And food? The La Via Campesina leader José Bové became world-famous as a result of trashing a McDonald's outlet in his native France in 1999. He has been imprisoned more than once for such actions. The following information is extracted from an anti-Bové statement (3). 'In 1988 he was one of the leaders who organised a protest called "Ploughing the Champs Elysees" in Paris against the European set-aside policies. In 1990 he led protests and hunger strikes demanding more government subsidies for sheep farmers. In 1991 he picketed the airport of Lazac and prevented the French prime minister's plane from landing. In 1995, he joined Greenpeace on the Rainbow Warrior to protest nuclear trials. Also in 1995, he led protests attacking French government offices smashing windows, setting fires and charging local police office gates with tractors. Since 1997 he has been implicated in the destruction of a Novartis seed production facility, and his group are also said to have hijacked shipments of biotechnology-grown corn'.

As a result of the McDonald's event, in 2002 José Bové was sent to prison with a sentence initially of three months, which after furious denunciations from his admirers, rumoured to include then French president Jacques Chirac, was reduced. In 2001 he published a manifesto against malbouffe (junk food) (4).He gained almost half a million votes as a presidential candidate in 2007, and is now a member of the European parliament.

José Bové, French cheese producer, in handcuffs on his way to prison (left), on his political platform (centre), and at the Cannes Film Festival (right)
Where's the action?

The question asked here in this month's WN editorial, and implied by our commentary, is: why do public health nutritionists (other than those working within the People's Health Movement and the global breastfeeding networks) rarely if ever think of using direct action methods to raise consciousness of, for example, childhood obesity and the advertising of ultra-processed products to children?

After all, as already suggested, it may well be that in situations of gross inequity or injustice, significant and sustained progress in improving and protecting public health and public goods always involves an element of direct action. Would John Snow be remembered now if he had confined his zeal to committee meetings? Would Mohandas Gandhi now be acknowledged as the father of Indian independence if he had gone no further than organising petitions? It seems unlikely.

Tim Lang, professor of food policy at City University in London, has often said that 'nutrition needs a Nutpeace' – a radical organisation whose methods are modelled on Greenpeace. In part perhaps this actually already exists – in the shape of La Via Campesina, as witness José Bové's direct actions against malbouffe.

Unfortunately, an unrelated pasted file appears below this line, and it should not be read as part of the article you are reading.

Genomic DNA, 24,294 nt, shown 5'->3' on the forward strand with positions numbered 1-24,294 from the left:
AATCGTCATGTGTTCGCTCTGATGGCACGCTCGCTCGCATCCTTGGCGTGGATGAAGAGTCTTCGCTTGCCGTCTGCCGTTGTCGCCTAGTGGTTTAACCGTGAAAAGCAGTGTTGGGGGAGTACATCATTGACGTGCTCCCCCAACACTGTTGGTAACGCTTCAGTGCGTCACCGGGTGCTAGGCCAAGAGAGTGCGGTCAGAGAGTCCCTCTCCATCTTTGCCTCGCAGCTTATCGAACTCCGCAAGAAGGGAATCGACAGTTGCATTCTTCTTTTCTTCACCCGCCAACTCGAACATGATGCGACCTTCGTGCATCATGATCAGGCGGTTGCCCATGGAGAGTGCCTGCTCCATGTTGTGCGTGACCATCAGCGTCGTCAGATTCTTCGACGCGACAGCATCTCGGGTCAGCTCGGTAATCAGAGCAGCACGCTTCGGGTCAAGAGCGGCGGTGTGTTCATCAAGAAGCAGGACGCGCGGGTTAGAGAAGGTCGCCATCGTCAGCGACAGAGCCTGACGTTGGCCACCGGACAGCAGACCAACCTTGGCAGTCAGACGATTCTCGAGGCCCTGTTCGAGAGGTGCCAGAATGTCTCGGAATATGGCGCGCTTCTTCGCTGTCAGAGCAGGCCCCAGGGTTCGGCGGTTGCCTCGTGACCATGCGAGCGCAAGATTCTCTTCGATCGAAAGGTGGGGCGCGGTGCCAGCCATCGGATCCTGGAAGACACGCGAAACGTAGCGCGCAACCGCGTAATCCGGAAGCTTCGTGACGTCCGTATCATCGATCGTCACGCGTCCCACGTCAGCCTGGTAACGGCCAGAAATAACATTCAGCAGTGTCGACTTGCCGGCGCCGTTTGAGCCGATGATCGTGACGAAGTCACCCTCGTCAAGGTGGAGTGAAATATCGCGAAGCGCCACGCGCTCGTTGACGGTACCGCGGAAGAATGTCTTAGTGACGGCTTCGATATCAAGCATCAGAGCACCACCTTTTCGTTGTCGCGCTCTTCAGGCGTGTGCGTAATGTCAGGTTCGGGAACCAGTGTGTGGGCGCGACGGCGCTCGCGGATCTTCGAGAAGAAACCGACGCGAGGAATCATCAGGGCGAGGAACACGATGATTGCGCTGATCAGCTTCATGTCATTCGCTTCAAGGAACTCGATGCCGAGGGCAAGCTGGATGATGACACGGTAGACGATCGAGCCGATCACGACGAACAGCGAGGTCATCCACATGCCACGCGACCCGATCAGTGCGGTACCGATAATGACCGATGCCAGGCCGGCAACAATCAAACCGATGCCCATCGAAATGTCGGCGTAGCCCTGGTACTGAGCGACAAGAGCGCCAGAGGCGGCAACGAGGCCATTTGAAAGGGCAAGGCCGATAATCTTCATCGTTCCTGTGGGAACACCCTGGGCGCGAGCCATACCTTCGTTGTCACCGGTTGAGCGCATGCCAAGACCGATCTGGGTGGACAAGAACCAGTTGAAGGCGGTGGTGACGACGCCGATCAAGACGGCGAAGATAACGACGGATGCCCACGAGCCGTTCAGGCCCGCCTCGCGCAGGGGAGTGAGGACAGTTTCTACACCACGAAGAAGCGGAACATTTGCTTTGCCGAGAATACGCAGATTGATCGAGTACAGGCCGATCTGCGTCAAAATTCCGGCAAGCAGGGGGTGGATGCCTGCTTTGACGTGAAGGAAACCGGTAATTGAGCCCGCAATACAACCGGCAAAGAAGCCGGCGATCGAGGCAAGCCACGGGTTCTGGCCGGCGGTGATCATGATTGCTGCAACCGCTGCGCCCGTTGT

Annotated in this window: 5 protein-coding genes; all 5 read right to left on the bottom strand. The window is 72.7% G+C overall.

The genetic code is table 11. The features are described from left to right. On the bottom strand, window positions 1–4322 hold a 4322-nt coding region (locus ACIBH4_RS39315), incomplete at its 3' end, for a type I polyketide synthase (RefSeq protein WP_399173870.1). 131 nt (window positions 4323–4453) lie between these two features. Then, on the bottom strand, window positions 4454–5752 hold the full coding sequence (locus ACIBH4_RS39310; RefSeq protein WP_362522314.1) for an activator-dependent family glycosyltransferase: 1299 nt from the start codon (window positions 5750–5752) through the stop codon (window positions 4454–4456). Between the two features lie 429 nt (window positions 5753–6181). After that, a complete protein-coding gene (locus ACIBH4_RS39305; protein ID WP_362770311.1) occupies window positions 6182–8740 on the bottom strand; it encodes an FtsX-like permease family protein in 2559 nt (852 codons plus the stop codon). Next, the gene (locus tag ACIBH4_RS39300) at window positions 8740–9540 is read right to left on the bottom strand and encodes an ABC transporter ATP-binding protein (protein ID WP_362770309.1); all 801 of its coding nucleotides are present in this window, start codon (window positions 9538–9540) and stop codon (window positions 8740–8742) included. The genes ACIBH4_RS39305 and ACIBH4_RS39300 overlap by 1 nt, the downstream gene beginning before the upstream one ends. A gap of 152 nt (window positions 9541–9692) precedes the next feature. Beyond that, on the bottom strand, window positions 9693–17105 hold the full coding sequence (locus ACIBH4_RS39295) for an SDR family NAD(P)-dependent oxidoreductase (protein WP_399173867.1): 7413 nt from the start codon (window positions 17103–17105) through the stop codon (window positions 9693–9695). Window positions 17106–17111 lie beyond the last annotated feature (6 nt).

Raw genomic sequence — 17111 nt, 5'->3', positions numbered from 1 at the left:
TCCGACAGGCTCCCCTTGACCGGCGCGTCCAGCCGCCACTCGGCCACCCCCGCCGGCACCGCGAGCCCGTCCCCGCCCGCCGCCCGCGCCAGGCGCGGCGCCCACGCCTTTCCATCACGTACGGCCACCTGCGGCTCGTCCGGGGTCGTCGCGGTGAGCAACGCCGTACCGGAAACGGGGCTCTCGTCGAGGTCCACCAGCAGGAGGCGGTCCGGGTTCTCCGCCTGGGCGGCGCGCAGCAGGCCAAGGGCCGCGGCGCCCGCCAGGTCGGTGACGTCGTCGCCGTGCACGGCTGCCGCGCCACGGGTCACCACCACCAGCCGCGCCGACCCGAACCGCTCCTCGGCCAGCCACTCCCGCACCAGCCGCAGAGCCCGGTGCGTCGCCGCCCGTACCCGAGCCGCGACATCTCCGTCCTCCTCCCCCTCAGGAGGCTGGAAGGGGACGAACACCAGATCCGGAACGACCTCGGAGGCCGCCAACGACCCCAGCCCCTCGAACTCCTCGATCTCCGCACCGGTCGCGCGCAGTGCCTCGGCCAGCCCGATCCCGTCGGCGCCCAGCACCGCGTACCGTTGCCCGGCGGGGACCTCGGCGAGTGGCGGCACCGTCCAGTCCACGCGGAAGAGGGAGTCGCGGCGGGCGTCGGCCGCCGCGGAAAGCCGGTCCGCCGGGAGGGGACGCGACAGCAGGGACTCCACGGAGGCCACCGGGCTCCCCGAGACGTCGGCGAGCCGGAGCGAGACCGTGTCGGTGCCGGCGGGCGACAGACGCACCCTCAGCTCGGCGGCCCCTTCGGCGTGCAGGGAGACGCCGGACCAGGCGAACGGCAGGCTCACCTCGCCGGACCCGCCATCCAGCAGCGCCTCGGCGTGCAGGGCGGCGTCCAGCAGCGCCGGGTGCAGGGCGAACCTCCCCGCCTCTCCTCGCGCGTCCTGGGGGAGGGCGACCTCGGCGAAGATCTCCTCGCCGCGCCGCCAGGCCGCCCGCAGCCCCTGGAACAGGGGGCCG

The great 19th century US emancipator Frederick Douglass said: 'Power concedes nothing without a demand. It never did and it never will. Find out just what any people will quietly submit to and you have found out the exact measure of injustice and wrong which will be imposed upon them, and these will continue till they are resisted'. This does seem to be an evidence-based claim. So why is there no militant action in which parents and nutritionists are joined, against the obviously outrageous advertising of malbouffe to children on television and the internet? Why did no group summon national news media to witness the pasting of vivid warnings on top of the labels of ultra-processed products in selected big city supermarkets? Why are the World Alliance for Breastfeeding Action and the International Baby Food Action Network (note the 'Action') practically alone among civil society organisations, in being prepared to confront food manufacturing corporations whose policies and practices conflict with the interests of public health? Are public health nutrition professionals too polite for the good of their cause?


  1. Borras S. La Via Campesina. An Evolving Social Movement. The New Politics Project. Amsterdam: The Transnational Institute, 2004. http://www.tni. org/sites/
  2. Smith R. Learning from the abolitionists, the first social movement. British Medical Journal 345:e8301 doi:10.1136/bmj.e8301. Published 19 December 2012.
  3. Petition on-line. Make José Bové serve his term. Undated.
  4. Bové J, Dufour F. The World Is Not for Sale: Farmers Against Junk Food. London: Verso, 2001
Acknowledgement and request

WN editorials are reviewed by members of the editorial team.

Readers may make use of the material here if acknowledgement is given to the Association, and WN is cited. Please cite as: Anon. The public health nutrition movement. The case for direct action. [Editorial]. World Nutrition, January 2013, 4,1, 51-57. Obtainable at

All contributions to World Nutrition are the responsibility of their authors. They should not be taken to be the view or policy of the World Public Health Nutrition Association (the Association) or of any of its affiliated or associated bodies, unless this is explicitly stated.

2013 February WN2. Editorial. The public health nutrition movement

The case for direct action